IRVINE, CA – Since the invention of the automobile there has been two main methods of propulsion duking it out.
There are the four-stroke internal combustion engine (ICE), used in gasoline engines or the compression ignition engine (CIE), used in diesels.
Each has their advantages and disadvantages with power production, fuel economy and emission controls.
Trying to combine the advantages of both while eliminating the disadvantages has been the bane of engineers for years.
While the ICE uses a spark to ignite the fuel in the cylinder the CIE uses high compression to ignite the fuel, the hard to predict ignition point under compression doesn’t bode well in a four–stroke ICE.
A combination of both ICE and CIE was always thought to be the holy grail of engines, but it looks as if the Mazda engineering team have actually managed the impossible with the SPCCI (Spark Controlled Compression Ignition) Skyactiv-X engine.
Without getting too technical this engine uses a combination of both the gas engine’s spark ignition and diesel-like compression ignition cycles that run in conjunction to produce far better power, superior fuel economy while producing much lower emissions.
In normal driving the engine will cycle between both, during initial acceleration and higher engine revs, it runs like a conventional spark-controlled engine but between the lower and upper extremes it will run like a diesel compression ignition cycle but with an ultra lean fuel mixture.
The engine uses the Miller valve system, a variant of the Atkinson Cycle, which allows for a momentary overlap of the intake and exhaust cycle to optimize the fuel-air mixture which helps in maintaining higher rpm’s.
Skyactiv is not all about the new engine, the seventh generation platform has been reengineered to include stiffer suspension mounting pints, faster diagonal load transfer rates and integrated damping modes that increase the feel between the road, suspension and driver.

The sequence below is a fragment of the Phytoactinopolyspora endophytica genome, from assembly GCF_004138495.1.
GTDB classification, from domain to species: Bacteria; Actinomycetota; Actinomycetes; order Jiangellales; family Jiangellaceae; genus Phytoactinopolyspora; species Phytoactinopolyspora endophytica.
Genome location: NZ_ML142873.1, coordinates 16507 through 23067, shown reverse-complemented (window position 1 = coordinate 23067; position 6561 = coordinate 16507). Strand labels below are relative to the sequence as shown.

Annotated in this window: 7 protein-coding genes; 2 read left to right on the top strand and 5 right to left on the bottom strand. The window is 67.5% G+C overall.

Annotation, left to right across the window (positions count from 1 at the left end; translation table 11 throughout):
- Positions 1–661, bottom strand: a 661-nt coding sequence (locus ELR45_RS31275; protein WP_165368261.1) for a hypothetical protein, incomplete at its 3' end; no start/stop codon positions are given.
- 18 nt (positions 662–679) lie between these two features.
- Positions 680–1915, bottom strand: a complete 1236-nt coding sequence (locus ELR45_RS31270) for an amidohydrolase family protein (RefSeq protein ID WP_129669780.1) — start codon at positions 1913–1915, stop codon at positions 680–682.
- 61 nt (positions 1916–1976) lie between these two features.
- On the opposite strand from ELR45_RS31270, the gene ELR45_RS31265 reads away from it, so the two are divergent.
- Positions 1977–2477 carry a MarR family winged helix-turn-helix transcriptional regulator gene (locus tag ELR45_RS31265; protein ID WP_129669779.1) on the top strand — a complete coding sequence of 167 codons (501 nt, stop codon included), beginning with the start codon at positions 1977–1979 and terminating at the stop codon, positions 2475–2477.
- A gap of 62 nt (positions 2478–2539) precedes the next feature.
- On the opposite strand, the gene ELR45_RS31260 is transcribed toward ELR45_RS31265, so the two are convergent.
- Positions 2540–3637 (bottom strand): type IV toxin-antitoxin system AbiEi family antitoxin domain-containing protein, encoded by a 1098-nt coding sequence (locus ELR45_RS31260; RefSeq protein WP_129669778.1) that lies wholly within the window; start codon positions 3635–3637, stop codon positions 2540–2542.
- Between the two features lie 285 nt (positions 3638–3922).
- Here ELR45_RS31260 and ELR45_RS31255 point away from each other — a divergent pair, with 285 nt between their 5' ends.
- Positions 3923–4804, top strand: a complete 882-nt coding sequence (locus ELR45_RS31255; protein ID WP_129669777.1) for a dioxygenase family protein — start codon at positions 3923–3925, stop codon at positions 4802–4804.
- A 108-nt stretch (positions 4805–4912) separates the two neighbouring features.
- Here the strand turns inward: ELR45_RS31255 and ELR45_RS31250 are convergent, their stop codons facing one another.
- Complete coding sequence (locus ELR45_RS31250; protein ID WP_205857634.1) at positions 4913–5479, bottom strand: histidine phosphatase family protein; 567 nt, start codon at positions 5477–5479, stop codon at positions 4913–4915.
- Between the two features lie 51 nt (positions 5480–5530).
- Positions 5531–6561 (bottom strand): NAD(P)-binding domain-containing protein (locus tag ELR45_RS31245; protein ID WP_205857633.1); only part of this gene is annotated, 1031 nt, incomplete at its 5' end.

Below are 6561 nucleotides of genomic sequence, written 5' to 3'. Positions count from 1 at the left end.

The seats have been totally reengineered have been specifically designed to maintain upper body positioning and posture of the passengers to mimic as close to a natural position, as walking or standing.
There are a number of additional supports added to prevent slouching on the seat and back support.
For the test drive we had a current model Mazda 3 that had been mounted to the new framework but included the new engine and transmission/manual gearbox.
The interior was sparse and set up purely for the function of engineers to gather relevant information.
There was a large mounted tablet that was set up to let the driver know what cycle the engine was running on. The seating was far more comfortable than I had anticipated after the talk of body positioning etc.
It was as firm and body containing as a sports cars seat but with much more ease of entry and exit.
Driving the automatic transmission was surprisingly normal. It was impossible to tell when the engine was changing through the cycles although I did find that the transmission kept the revs higher than normal.
When slowing down and going into corners I did notice the transmission changed down by a gear at a time rather than dropping two or three at a time after heavy braking.
The lower torque availability is immediately noticeable when you pull away with smooth and excited acceleration.
Driving the six speed manual was much the same with no noticeable cycle changes, going up and down the gears was super smooth, I did notice that the engine rev’s were kept pretty high (there was no tachometer on either model).
I did play around with the gears and even when in too high a gear the engine still performed well and showed no sign of stuttering.
We were made aware pre-drive that there might be some knocking from the engine as it was still in its very early stages of development and this would be eliminated before production, I never noticed any on the half-hour drive I did with each vehicle which impressed me greatly.
Mazda have certainly turned the industry on its head, to manage what was once thought to be impossible has certainly set a new standard of fuel efficiency and low emissions.
Unfortunately we will have to wait at least a year to see it be introduced to the marketplace in 2019.
Is Direct Injection Really a Good Idea?
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